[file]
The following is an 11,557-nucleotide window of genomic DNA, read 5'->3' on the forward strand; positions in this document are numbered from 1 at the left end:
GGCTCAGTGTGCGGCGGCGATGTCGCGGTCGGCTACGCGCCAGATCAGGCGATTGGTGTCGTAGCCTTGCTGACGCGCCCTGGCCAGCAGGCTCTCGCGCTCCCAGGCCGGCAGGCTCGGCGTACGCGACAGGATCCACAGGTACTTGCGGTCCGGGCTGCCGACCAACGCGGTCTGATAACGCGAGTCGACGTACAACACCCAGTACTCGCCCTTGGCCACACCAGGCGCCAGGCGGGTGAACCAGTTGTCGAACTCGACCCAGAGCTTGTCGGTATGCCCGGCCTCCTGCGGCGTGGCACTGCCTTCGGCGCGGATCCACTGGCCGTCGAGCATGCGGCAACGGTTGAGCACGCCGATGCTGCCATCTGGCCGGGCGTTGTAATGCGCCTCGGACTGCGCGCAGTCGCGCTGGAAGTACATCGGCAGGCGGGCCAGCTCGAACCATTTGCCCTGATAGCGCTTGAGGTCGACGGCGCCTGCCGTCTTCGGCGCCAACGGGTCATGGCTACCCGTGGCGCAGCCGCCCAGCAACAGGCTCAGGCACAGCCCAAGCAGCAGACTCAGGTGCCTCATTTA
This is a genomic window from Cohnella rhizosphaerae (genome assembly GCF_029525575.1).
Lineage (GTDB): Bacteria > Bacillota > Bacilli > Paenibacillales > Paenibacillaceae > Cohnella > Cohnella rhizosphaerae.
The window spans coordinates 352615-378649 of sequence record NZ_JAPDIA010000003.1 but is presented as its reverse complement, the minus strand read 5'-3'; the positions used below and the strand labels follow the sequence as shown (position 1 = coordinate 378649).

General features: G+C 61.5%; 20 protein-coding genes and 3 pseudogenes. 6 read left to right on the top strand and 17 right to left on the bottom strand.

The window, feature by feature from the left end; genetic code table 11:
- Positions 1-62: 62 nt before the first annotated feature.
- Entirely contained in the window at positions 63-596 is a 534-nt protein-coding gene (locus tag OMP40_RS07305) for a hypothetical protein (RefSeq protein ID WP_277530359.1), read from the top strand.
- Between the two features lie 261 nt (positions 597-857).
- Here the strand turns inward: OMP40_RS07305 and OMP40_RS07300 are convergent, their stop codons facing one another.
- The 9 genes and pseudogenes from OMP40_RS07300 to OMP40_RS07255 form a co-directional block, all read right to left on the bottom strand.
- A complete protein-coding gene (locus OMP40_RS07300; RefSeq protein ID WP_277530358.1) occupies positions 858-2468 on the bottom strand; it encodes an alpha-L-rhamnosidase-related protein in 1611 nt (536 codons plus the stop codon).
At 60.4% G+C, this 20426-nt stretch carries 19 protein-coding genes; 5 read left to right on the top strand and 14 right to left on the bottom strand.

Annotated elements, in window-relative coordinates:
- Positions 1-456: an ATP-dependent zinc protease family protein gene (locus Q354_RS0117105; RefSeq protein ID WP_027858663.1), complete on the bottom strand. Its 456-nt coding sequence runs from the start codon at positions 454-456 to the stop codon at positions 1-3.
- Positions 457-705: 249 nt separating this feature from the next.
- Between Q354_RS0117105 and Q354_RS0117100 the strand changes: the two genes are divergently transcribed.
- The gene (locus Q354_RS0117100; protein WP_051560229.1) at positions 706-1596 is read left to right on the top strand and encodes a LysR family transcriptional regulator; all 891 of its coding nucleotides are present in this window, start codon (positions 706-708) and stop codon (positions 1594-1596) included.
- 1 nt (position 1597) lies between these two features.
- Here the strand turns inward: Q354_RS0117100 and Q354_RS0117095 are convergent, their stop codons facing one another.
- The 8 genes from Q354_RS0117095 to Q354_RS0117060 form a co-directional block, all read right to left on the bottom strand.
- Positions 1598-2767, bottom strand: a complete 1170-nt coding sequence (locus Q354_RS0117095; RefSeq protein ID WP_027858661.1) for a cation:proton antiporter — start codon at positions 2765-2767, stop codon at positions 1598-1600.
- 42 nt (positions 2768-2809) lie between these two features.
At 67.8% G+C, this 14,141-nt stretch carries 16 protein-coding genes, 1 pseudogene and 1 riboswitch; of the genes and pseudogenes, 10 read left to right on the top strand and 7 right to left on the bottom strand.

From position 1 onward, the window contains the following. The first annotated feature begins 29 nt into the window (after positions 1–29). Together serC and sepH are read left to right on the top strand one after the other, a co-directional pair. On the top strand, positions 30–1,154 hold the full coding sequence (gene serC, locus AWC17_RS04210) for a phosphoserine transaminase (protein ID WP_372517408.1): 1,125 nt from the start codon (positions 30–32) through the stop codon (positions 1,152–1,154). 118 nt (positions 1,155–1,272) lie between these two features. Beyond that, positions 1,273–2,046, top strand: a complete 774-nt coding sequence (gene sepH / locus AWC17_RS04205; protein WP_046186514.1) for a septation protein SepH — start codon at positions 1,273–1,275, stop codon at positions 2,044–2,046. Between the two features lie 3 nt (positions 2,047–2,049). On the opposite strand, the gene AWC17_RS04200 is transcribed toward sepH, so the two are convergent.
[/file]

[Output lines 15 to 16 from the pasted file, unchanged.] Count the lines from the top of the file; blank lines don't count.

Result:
Annotated elements, in window-relative coordinates:
- Positions 1-456: an ATP-dependent zinc protease family protein gene (locus Q354_RS0117105; RefSeq protein ID WP_027858663.1), complete on the bottom strand. Its 456-nt coding sequence runs from the start codon at positions 454-456 to the stop codon at positions 1-3.